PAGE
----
A man who lost almost £60,000 to scammers says he felt like a “zombie” after they tricked him into transferring funds from his bank accounts.
Michael Rossall, from Glasgow, was duped into making the transactions after he had reported a WiFi router fault with his internet provider.
The ordeal went on for three days, during which Michael says he lost “all independent free will” and felt like he was the scammer’s “slave”.
The retired teacher said: “I never understood how this could happen to people but I’ve been there and I’ve been a zombie for three days.”
The scammers had posed as his internet provider and told him to download security software, which turned out to be spyware.
Michael said: “Now, of course, all the warning signs should have gone on but in the heat of the moment you just do it and then they have got you.”
The scammers had gained access to Michael’s banking passwords and took money from his accounts.
They also told him he was entitled to a refund because of the fault with the router.
But when they went to make the payment they claimed they had paid him £9000 in error and would lose their jobs over it.
When he returned the money to the scammers they told him the transfer had not gone through so he continued to send them money using a number of different accounts, amounting to almost £60,000.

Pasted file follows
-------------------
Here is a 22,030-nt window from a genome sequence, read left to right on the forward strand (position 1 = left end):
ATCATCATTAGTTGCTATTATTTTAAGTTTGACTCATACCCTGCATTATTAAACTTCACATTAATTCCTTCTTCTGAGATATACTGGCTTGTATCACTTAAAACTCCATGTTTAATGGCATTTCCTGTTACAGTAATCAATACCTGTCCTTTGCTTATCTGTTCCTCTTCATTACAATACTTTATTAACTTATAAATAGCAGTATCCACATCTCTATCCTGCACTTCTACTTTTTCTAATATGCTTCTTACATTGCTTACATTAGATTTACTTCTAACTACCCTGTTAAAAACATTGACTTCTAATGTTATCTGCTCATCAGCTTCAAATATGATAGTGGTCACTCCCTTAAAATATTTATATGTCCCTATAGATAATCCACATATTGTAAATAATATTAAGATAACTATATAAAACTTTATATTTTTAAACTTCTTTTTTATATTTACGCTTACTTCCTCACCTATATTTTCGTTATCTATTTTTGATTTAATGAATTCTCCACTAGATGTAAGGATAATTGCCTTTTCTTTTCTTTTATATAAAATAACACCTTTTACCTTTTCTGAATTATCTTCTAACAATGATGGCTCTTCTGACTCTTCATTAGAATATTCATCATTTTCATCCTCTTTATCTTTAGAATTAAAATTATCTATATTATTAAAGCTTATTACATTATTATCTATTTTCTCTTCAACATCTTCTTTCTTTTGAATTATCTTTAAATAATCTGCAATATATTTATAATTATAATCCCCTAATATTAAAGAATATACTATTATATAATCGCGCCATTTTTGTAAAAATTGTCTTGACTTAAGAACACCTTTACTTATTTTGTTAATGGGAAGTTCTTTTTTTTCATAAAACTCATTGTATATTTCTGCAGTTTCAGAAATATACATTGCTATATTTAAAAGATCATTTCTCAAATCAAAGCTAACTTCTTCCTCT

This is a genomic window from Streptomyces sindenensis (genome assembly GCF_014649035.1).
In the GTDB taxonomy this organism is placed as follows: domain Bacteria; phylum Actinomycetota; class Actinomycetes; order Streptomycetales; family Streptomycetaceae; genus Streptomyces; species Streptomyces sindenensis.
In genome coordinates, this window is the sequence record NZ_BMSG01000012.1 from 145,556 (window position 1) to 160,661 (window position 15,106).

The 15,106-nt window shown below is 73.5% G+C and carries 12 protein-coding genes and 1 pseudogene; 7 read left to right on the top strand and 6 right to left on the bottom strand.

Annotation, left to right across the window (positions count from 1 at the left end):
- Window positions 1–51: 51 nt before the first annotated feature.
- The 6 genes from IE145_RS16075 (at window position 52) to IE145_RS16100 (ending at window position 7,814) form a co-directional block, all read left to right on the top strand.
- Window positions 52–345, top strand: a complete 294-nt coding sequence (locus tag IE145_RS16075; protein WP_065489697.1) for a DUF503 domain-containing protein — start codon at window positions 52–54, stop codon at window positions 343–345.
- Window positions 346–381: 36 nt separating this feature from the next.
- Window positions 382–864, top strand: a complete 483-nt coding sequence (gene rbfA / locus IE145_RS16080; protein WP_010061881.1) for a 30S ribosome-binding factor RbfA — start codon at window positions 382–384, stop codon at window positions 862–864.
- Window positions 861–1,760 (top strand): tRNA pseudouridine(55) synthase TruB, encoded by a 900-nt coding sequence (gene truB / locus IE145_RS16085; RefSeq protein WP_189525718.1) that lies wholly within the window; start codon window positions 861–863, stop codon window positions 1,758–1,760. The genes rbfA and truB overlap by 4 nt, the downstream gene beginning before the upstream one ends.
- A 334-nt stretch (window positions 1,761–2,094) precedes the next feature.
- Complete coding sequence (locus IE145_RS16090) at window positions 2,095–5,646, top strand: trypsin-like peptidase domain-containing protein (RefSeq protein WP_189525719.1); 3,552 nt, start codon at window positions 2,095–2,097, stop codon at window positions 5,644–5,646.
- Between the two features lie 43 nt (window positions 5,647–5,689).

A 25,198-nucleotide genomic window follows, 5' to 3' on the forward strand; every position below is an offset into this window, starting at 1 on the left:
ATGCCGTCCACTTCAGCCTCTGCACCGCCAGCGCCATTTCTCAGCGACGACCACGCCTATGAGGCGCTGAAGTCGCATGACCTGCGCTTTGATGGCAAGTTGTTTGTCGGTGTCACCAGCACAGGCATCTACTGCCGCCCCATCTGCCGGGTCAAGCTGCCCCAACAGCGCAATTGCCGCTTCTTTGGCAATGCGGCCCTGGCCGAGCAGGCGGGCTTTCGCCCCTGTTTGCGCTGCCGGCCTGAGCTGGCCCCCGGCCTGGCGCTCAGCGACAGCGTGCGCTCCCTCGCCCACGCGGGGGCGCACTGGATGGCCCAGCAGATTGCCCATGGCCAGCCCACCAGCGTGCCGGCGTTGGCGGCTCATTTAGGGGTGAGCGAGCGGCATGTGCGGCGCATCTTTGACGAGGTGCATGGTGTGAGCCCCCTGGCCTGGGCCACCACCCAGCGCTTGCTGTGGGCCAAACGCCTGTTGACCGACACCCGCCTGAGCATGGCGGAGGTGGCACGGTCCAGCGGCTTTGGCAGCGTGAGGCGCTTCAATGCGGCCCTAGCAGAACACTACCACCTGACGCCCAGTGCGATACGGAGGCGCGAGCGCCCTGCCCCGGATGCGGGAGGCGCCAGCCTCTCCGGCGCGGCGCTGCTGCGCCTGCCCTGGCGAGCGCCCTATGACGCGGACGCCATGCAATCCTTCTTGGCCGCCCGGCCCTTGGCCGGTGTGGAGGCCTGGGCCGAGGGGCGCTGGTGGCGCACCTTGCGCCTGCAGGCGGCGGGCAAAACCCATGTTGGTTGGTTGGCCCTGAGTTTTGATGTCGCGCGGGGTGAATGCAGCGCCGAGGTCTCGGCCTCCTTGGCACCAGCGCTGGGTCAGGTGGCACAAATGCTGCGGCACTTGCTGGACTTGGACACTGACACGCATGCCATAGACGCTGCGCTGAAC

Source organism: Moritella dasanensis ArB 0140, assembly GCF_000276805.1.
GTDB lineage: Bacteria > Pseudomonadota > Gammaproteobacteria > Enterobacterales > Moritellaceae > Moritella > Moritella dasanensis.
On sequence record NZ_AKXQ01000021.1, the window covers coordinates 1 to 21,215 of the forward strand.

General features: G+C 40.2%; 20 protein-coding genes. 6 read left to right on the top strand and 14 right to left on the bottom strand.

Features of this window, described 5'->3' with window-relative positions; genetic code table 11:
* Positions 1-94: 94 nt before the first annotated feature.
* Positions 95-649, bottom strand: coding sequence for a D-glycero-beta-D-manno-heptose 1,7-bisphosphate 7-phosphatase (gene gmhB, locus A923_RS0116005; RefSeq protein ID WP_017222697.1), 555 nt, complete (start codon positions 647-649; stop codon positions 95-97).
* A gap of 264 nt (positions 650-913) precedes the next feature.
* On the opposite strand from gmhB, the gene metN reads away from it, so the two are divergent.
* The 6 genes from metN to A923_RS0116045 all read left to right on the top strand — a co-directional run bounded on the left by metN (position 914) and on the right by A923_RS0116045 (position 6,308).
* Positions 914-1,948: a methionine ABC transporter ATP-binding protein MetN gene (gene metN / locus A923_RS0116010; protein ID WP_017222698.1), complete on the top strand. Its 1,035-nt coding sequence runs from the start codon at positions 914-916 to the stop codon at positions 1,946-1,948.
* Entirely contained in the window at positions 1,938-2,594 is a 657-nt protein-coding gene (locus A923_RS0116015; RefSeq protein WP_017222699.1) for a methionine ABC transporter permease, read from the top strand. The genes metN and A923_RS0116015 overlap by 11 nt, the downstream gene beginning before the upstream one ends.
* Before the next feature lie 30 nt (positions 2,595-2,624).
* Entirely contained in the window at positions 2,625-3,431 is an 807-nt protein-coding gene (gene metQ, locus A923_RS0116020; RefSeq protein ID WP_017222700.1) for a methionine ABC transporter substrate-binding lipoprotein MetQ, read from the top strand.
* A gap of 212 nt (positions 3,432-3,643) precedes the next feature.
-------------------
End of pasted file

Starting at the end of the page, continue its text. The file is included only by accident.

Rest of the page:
Colin Mathieson, from Advice Direct Scotland, said: “Very often consumers won’t just be the target of one scam.
“It will be multiple scams in order to build up a picture of the consumer so that when they are talking to the scammer they feel more confident that they are talking to a genuine person.”
“That is even more insidious – they are using sometimes three and four different methods to extract information out of the one person.”
Michael has only managed to get part of the money back as he approved most of the payments himself.
He wants banks to do more to protect customers and has set up a UK Government petition to put increased safeguards in place across all banks.
He said: “The victims are not being careless, it isn’t carelessness, you know, I’m a careful person but they know exactly what buttons to press and, you know, you come up with an objection, they’ve got an answer to it and it all sounds very convincing.”
Police Scotland is launching a campaign to help people protect themselves from fraud – which has become one of the most commonly experienced crimes in the country.
Deputy chief constable Malcolm Graham said: “Our advice is clear and the public should be aware that a telephone call, email or text may not be from the person or organisation it appears to come from.
“Never click on a link from an unsolicited email or text, and remember that banks, police or other legitimate organisations will never ask you for personal banking information or ask you to move funds to a different account.”
In regards to Michael’s case, police say they have received a report of an incident of fraud and enquiries are continuing.
For advice on how to stay scam aware go to https://www.consumeradvice.scot/.